My fourth book, The End of the World Is Just the Beginning: Mapping the Collapse of Globalization is scheduled for release NEXT WEEK (!) on June 14. Immigrants and in-migration are always touchy topics. Allow me to present an excerpt from my upcoming book that is certain to make all Americans – and Mexicans – wince at least once.

In-migration to the United States hit a relative historical low in the 1970s—the decade in which America’s Boomers came of age. For Boomers—an overwhelmingly white demographic—their primary experience with interracial politics was the civil rights movement, a movement that involved people who were already here at a time when the Boomers were young and politically liberal.

In-migration then rose steadily until reaching a near-historical high (again, in relative terms) in the 2010s, at which point the Boomers were nearing retirement and in doing so becoming politically . . . stodgy. In each and every decade as the Boomers aged, the largest single immigrant group was always Mexican. In the minds of many Boomers, Mexicans have long been not simply the “other,” but the “other” that has arrived in ever-larger numbers. A big reason why so many Boomers have been so supportive of nativist politicians such as Donald Trump is that their feelings of shock at the pace of change in American society is not a collective hallucination. It is firmly backed up by reality. This is one piece of the kaleidoscope of why American politics has turned so sharply insular in the 2010s and early 2020s.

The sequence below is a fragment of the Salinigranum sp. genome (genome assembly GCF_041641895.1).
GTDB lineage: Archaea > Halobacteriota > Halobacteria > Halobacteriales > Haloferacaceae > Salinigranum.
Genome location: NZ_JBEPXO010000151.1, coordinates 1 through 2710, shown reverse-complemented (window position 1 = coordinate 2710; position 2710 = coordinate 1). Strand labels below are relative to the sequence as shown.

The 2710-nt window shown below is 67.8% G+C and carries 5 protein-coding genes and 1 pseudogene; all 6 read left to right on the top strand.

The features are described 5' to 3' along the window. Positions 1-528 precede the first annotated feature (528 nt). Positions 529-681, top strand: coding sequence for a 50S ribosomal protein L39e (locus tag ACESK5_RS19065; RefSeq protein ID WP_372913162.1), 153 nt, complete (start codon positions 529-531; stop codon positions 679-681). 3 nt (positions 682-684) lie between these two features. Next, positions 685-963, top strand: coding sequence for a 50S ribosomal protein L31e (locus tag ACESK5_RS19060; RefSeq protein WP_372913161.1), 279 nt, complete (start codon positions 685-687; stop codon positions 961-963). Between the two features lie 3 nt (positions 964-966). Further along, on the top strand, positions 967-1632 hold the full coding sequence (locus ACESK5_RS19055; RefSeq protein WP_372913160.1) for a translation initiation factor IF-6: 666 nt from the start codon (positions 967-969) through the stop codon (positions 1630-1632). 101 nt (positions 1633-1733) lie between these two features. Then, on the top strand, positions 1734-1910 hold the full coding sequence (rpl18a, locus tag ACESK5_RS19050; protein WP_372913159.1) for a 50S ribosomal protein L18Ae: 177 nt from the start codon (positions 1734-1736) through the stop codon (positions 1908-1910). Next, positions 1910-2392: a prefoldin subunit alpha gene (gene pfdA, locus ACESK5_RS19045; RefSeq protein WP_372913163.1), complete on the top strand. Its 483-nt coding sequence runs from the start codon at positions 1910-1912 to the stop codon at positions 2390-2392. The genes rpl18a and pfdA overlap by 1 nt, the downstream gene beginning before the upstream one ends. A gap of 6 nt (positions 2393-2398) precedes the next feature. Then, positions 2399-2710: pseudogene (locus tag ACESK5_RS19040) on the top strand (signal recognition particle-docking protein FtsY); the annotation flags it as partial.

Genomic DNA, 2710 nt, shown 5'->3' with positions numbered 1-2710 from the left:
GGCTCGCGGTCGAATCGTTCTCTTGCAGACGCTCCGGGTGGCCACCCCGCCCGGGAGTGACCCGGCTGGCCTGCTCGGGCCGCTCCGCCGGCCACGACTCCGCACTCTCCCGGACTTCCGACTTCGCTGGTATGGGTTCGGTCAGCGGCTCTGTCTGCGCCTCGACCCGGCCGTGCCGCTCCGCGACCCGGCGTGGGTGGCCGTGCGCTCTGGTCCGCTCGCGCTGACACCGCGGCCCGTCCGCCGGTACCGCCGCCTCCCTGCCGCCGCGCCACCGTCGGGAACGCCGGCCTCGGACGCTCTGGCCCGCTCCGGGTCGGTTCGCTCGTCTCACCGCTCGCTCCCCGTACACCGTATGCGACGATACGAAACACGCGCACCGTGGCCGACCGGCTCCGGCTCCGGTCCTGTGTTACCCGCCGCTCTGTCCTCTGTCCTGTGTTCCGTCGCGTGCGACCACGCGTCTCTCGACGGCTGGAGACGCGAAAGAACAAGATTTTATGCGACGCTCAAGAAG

But regardless of what you think about Boomers or Mexicans or race or trade or assimilation or borders, there are a couple of thoughts to keep in mind:

First, Mexicans are already in the United States. Whether you’re concerned with what American culture feels like or what the labor market looks like, the great Mexican wave has not only come, it is over. Net migration of Mexicans to the United States peaked in the early 2000s and it has been negative for twelve of the thirteen years since 2008. Just as industrialization and urbanization pushed down birth rates in the developed world, the same process has begun in Mexico, just a few decades later. Today’s Mexican demographic structure suggests it will never again be a net large-scale contributor to American migration. Most of the big migrant flows into the United States since 2014 have instead been from the near-failed Central American states of Honduras, El Salvador, and Guatemala.

Second, even among the most nativist strains of American political thinking, room has been found for Mexicans. In just two years, none other than Donald Trump went from openly condemning Mexican migrants as rapists and “bad hombres” to embracing Mexico in trade and security deals that took bilateral relations to their friendliest and most productive in the history of both republics. Part and parcel of Trump’s renegotiation of the NAFTA accords were clauses that expressly aim to bring manufacturing back to North America. Not to the United States specifically, but to any signatory of the accords. Team Trump added those clauses with Mexico expressly in mind.

On the other side of the equation, Mexican-Americans are turning nativist. The demographic in the United States that consistently polls the most anti-migration is not white Americans, but instead (non-first-generation) Mexican-Americans. They want family reunification, but only for their own families. Never forget that anti-migrant, build-the-wall Donald Trump carried nearly every county on the southern border when running for reelection in 2020.

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